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Impractical Proposals Santa Monica
Weather: The Santa Anas
"Named after Southern California's Santa Ana Canyon and a fixture of local legend and literature, the Santa Ana is a blustery, dry and warm (often hot) wind that blows out of the desert. In Raymond Chandler's story Red Wind, the title being one of the offshore wind's many nicknames, the Santa Anas were introduced as 'those hot dry [winds] that come down through the mountain passes and curl your hair and make your nerves jump and your skin itch. On nights like that every booze party ends in a fight. Meek little wives feel the edge of the carving knife and study their husbands' necks. Anything can happen.' Local legends associate the hot, dry winds with homicides and earthquakes, but these are myths.
"Another popular misconception that the winds are hot owing to their desert origin. Actually, the Santa Anas develop when the desert is cold, and are thus most common during the cool season stretching from October through March. High pressure builds over the Great Basin (e.g., Nevada) and the cold air there begins to sink. However, this air is forced downslope which compresses and warms it at a rate of about 10C per kilometer (29F per mile) of descent. As its temperature rises, the relative humidity drops; the air starts out dry and winds up at sea level much drier still. The air picks up speed as it is channeled through passes and canyons...." -- from the website.
We are fortunate to have two of the world's great deserts right in our backyard. The National Park Service provides an exploration of the Mojave, the deceptively sparse area that falls between the Great Basin and Sonoran deserts. "The Preserve encompasses 1.6 million acres of mountains, jumble rocks, desert washes, and dry lakes." Sections include desert ecology, plants and animals, geology, history and culture, plus a glossary, maps, recreation tips, learning opportunities, and management issues. <http://www.nps.gov/moja>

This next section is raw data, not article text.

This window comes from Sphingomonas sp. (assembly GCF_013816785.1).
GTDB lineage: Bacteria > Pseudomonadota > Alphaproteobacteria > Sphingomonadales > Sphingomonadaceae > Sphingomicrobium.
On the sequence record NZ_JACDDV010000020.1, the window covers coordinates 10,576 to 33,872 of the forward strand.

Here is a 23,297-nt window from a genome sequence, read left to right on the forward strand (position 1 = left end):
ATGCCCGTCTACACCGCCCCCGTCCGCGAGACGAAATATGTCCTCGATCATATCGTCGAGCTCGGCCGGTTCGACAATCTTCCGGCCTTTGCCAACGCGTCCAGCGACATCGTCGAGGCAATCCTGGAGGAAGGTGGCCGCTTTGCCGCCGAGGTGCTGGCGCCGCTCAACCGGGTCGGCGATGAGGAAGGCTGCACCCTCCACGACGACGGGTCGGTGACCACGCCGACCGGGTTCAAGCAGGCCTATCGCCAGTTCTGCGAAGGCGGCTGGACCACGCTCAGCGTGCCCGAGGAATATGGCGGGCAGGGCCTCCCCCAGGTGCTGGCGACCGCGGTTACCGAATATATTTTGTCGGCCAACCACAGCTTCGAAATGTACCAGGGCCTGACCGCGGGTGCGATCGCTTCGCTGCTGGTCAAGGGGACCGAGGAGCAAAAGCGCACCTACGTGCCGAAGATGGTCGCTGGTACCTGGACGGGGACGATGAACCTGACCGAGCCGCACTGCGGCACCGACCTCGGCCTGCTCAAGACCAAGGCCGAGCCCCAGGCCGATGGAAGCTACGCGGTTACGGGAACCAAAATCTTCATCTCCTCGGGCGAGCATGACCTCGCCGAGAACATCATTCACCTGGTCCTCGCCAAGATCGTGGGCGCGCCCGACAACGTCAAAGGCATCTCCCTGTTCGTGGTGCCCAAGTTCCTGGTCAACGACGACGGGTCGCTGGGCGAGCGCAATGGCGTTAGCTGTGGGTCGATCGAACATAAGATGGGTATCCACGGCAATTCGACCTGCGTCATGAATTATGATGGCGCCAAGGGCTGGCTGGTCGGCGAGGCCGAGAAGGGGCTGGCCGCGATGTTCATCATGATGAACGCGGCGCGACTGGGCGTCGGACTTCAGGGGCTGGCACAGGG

Impractical Proposals SM benefited from kind notice last week from former LATimesman Kevin Roderick in his local media and lifestyle zine L.A. Observed, which does a great job covering local media and news. "Today's Blog" for October 21, for example, reports on the shutdown of an anonymous insider website about the daily activities, indiscretions and mishaps of Elay's mayor and councilmembers that has been must reading at City Hall; a note on the efforts to clean up the environmental damage at Rocketdyne's Santa Susana Field Lab near Chatsworth (Roderick is author of The San Fernando Valley: America's Suburb, so he pays close attention to doings in the Valley); a link to a Hollywood business story with a Black Dahlia twist; a reminder to listen to 89.3 KPCC's excellent weekly Journalist Roundtable that morning and Kitty Felde's Talk of the City look at the Indian gambling Propositions 68 and 70 in the afternoon; and a tip on an upcoming New York Review of Books-sponsored panel of journalists at Occidental College on "The Media and Iraq: What Went Wrong?" <http://www.laobserved.com/>
The Santa Monica Public Library has added free wireless access at the temporary main library and the three neighborhood branches. To get on line, patrons need their own wi-fi-ready computer or PDA. The library already offers free internet access on some of its own computers at all four locations. The info line is 310-458-8600.